Ironically, the Stars' official announcement came on the same day that Martin left the Panthers to coach the Montreal Canadiens. Sounds like more than mere coincidence to me that the Stars acted swiftly, circumventing any potential interest the Panthers surely would have had in Nieuwendyk. According to him, though, there was nothing of the sort.

"Jacques' press conference was going on at exactly the same time, I think," Nieuwendyk said. "No, what Florida was doing didn't impact what we were doing in Dallas in the least."

This past season, Nieuwendyk worked for the Toronto Maple Leafs as a special assistant to the general manager. That's an experiencing-building position, but with Brian Burke, Dave Nonis and Cliff Fletcher all on the Leafs' management team, the role for Nieuwendyk was hard to define. There wasn't much room to move, or enough to do. That doesn't mean the time spent wasn't valuable.

"Going to Toronto was an easy decision," he says. "When Cliff (a former Flames GM) went there, it was like going home, really on two fronts."

Working under the man who drafted him, and being close to where he grew up was a cozy arrangement while Nieuwendyk furthered his interest in hockey operations. The Leafs facilitating and nurturing that interest made him a viable GM candidate. His front office work is also part of a recent rash of high-end former players who are pursuing roles in upper management: Steve Yzerman in Detroit and with Team Canada, Al MacInnis in St. Louis, and Ron Francis in Raleigh.

They've all become part of management teams and with that comes opportunity to be in charge one day.

That day for Nieuwendyk is now. Does he have enough experience? Time will tell, but he has always been a quick study. During his sophomore season, he led Cornell to the Eastern Conference Championship and a berth in the final four -- before the ECAC split with the advent of Hockey East and the final four became the Frozen Four . In Calgary, he was in just his second full season with the Flames when they won the Stanley Cup. He registered back-to-back 51-goal campaigns in his first two years in the NHL and won the 1987-88 Calder Trophy as the league's rookie of the year.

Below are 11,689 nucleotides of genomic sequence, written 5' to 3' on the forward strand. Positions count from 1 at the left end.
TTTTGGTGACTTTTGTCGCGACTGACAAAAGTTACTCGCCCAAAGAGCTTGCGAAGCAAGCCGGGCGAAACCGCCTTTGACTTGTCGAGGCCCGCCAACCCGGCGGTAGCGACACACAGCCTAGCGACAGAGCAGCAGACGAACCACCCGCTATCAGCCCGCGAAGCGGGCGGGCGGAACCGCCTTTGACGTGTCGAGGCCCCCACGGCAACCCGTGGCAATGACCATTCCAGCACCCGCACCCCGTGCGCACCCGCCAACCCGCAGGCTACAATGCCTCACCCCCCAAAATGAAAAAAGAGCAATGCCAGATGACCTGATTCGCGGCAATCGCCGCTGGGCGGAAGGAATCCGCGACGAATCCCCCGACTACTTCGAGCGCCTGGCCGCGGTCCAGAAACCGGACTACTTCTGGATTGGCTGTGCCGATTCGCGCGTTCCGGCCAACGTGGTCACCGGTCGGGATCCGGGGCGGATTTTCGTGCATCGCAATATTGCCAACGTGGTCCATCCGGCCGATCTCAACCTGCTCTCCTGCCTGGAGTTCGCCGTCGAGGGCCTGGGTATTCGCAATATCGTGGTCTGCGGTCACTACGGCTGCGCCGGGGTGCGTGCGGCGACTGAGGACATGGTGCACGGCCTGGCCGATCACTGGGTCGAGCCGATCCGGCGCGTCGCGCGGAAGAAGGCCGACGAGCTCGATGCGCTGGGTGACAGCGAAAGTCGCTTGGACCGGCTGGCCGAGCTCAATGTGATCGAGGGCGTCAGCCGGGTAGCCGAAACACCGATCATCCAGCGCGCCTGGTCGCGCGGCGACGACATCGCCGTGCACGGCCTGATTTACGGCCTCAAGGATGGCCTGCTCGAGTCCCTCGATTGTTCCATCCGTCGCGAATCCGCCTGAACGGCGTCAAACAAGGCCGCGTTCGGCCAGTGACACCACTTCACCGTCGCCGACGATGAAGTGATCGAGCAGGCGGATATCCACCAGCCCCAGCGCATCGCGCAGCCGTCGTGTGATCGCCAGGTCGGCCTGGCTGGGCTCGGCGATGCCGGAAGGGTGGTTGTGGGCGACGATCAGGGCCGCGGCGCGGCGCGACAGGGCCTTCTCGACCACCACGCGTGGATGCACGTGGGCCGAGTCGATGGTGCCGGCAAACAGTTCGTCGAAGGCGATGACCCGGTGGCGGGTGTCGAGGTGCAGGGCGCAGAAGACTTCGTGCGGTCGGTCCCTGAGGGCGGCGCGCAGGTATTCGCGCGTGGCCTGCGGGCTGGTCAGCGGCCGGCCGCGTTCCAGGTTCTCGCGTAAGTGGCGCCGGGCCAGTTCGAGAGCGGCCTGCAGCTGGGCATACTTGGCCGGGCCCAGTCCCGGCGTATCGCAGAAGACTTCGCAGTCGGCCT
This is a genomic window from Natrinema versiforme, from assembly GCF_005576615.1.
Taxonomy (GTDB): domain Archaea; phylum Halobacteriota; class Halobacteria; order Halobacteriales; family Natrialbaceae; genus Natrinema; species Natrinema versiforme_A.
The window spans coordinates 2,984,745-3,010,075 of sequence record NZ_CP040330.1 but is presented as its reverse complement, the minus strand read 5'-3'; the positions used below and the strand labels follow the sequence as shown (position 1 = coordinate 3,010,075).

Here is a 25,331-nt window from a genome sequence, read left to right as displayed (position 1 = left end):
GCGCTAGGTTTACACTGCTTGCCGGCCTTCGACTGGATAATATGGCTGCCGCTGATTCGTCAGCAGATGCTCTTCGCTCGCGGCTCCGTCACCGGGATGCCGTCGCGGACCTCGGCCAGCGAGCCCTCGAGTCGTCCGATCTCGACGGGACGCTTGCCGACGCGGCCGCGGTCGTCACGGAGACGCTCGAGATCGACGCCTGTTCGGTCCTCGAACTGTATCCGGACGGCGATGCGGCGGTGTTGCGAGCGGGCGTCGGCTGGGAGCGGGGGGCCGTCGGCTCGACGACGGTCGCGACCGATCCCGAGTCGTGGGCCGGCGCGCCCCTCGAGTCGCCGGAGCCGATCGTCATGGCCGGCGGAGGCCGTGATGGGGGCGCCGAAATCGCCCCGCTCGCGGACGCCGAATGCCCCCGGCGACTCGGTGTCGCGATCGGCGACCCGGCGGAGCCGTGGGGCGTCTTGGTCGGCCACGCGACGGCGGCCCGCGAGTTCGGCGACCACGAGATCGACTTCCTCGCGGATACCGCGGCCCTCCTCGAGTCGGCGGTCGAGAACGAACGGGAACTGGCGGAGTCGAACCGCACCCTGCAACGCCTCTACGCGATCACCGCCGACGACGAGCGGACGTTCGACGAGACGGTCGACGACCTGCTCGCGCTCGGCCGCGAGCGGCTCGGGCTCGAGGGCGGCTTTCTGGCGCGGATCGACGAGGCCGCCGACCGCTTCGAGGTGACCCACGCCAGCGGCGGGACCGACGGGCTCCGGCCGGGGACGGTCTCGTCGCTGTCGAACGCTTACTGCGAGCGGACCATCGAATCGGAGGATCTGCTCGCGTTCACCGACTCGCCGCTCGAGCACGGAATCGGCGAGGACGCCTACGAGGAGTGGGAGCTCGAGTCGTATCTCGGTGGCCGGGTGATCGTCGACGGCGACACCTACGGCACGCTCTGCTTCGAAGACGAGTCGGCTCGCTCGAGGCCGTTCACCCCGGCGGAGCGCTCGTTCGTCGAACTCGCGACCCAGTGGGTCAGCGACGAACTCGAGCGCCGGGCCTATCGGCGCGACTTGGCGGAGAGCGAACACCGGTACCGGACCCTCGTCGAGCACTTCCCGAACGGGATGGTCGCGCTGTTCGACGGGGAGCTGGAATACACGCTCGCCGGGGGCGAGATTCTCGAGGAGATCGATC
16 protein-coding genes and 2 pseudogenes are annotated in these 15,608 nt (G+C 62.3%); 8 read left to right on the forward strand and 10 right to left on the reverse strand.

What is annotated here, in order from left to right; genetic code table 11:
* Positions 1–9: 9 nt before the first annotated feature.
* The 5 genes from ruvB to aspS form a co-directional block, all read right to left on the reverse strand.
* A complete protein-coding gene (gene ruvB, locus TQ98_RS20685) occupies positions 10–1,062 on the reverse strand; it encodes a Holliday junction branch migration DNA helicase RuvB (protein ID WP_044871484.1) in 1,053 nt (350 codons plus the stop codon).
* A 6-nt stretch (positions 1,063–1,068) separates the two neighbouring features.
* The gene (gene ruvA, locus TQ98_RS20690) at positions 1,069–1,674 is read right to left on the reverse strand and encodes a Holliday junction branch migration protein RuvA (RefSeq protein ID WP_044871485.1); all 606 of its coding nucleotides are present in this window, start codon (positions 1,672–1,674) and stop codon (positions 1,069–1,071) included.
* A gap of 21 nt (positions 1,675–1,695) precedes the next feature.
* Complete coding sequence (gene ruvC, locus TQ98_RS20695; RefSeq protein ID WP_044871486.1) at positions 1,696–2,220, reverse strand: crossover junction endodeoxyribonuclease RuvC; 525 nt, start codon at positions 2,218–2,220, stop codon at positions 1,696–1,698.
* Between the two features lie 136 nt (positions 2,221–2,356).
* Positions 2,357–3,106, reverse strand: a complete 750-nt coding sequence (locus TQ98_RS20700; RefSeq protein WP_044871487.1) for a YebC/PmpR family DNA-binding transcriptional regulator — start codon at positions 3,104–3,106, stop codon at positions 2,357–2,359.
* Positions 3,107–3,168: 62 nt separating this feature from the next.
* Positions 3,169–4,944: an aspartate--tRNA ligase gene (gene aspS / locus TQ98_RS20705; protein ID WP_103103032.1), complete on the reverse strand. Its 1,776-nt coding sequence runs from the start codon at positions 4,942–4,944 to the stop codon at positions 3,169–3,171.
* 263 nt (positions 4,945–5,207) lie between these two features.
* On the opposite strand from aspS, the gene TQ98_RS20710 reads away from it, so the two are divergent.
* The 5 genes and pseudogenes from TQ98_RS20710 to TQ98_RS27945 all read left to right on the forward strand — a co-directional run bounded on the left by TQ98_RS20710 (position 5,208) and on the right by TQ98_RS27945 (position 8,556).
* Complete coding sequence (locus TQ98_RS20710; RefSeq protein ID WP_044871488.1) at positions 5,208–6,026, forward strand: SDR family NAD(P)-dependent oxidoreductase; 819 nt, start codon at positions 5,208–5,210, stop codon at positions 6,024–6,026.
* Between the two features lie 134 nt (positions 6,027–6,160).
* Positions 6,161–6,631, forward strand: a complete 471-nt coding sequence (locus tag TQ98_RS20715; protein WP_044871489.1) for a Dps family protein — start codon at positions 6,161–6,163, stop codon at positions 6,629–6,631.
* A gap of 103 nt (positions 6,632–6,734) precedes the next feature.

Later in his career, the New Jersey Devils coveted Nieuwendyk's experience and again it paid off as he was part of his third Stanley Cup-winning team, in 2003 when the Devils prevailed over the Anaheim (Mighty) Ducks in seven games. Now the Stars again want Nieuwendyk. I asked him about his new team and he already had the tone of a GM assessing his club.

"I don't see us as a 12th-place team in the (western) conference," he said. "I've just come from two organizations that were in the process of identifying and developing some top six forwards. We have a good group here already. And with captain Brendan Morrow returning, that only makes us stronger. Marty (Turco) had an off year and I'd expect him to bounce back, as competitive and proud a guy as he is. I'm excited by what we have and what we're capable of"

And what of former co-GM's Hull and Jackson? Nieuwendyk doesn't foresee any issues or conflicts.

"I've already spoken with Hully," he said. "He was good, ready for his new role. And Les is so strong and has been with the organization so long, I intend to lean on him a lot."

I see nothing but success on the horizon for Nieuwendyk at the helm of the Stars.

There's nothing in the past that indicates otherwise.